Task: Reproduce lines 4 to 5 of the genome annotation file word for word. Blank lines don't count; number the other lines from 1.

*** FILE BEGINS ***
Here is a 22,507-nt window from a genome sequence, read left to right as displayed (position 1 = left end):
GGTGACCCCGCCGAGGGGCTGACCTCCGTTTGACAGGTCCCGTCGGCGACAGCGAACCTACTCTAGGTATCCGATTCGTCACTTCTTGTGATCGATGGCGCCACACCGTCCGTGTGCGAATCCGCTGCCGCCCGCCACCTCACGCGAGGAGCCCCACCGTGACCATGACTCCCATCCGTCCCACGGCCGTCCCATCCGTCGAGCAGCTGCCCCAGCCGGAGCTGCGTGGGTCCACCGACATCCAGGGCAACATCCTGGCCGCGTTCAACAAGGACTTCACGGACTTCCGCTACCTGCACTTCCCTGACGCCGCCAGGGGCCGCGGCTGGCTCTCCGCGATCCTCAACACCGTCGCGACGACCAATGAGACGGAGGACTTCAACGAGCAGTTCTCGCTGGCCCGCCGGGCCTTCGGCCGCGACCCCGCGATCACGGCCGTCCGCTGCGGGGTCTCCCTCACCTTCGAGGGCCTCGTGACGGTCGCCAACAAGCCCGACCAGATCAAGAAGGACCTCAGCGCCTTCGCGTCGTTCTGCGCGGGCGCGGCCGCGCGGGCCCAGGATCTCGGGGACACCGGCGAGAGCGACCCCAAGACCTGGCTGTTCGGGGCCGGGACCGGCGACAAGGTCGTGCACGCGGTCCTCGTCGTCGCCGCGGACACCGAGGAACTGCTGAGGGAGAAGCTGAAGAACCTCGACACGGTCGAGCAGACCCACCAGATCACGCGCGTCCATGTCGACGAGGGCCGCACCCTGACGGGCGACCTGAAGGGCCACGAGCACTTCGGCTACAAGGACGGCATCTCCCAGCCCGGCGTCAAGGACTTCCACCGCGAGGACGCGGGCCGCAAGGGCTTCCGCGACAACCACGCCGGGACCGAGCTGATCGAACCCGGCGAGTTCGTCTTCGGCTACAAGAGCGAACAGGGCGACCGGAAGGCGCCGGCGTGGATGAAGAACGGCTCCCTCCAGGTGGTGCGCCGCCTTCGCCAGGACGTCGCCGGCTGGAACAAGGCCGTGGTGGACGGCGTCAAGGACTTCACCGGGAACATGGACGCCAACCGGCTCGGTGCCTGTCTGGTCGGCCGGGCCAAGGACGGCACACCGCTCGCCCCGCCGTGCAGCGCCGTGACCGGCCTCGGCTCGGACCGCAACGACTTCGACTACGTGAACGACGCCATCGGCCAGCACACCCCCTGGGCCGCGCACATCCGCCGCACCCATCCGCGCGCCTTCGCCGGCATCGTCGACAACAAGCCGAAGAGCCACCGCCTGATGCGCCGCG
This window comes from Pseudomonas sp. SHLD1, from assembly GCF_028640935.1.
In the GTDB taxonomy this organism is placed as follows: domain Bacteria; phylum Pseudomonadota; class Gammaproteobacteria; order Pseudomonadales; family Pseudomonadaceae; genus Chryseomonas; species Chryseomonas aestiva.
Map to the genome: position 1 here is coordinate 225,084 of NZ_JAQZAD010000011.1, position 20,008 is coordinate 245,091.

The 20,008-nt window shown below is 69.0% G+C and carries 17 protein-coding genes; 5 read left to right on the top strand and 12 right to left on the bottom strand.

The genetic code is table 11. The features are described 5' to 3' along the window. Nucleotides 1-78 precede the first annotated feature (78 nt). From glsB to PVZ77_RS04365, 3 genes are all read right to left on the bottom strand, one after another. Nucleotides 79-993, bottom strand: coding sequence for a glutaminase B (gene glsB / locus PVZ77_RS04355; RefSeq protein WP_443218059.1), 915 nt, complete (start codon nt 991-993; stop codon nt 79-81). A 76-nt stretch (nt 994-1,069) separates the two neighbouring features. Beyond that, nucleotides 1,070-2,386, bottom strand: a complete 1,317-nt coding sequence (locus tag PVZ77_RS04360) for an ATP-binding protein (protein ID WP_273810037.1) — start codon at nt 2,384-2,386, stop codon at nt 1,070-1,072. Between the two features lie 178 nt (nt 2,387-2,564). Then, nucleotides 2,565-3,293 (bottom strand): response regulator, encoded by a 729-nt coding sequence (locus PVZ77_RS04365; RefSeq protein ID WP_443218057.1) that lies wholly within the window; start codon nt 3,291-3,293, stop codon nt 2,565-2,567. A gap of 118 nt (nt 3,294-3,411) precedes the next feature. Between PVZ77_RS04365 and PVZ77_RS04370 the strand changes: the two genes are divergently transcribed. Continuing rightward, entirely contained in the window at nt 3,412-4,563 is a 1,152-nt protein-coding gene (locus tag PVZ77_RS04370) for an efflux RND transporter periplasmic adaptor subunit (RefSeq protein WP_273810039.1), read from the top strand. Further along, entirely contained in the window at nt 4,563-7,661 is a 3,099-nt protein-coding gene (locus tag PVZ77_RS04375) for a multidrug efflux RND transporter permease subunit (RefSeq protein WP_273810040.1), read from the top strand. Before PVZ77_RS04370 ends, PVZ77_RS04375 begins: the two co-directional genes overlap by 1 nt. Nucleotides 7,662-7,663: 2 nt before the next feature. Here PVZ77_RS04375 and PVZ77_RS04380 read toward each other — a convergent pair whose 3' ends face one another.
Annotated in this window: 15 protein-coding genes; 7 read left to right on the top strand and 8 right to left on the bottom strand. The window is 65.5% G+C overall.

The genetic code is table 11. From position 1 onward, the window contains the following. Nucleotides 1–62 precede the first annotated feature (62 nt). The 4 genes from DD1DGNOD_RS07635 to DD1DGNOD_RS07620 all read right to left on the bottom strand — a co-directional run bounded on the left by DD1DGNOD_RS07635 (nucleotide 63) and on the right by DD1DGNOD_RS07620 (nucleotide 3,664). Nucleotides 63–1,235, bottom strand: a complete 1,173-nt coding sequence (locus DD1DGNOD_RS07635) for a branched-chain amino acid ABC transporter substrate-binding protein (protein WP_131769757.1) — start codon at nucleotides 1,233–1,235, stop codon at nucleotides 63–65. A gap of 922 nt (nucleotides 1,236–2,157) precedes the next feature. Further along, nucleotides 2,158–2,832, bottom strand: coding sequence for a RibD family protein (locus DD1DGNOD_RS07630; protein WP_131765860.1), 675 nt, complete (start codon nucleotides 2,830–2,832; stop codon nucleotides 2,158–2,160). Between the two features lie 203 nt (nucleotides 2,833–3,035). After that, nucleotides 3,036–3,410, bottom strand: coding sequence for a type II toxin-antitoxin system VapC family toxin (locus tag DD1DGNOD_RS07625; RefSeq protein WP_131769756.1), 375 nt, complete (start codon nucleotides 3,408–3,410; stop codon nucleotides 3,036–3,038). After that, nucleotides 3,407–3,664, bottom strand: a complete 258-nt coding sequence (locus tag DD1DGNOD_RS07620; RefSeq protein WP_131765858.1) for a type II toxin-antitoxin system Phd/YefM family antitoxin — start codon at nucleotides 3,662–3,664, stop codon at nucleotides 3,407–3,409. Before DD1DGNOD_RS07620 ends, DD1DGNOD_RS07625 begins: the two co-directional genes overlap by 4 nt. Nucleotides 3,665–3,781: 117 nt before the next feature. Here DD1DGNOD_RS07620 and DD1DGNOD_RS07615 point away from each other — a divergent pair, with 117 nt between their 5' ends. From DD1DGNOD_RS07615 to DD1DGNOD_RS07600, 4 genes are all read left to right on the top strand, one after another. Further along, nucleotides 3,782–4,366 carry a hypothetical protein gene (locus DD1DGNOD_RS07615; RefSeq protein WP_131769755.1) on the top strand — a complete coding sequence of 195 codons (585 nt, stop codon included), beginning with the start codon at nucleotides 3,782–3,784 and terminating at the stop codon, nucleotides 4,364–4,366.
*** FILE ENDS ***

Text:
In the GTDB taxonomy this organism is placed as follows: domain Bacteria; phylum Pseudomonadota; class Gammaproteobacteria; order Pseudomonadales; family Pseudomonadaceae; genus Chryseomonas; species Chryseomonas aestiva.
Map to the genome: position 1 here is coordinate 225,084 of NZ_JAQZAD010000011.1, position 20,008 is coordinate 245,091.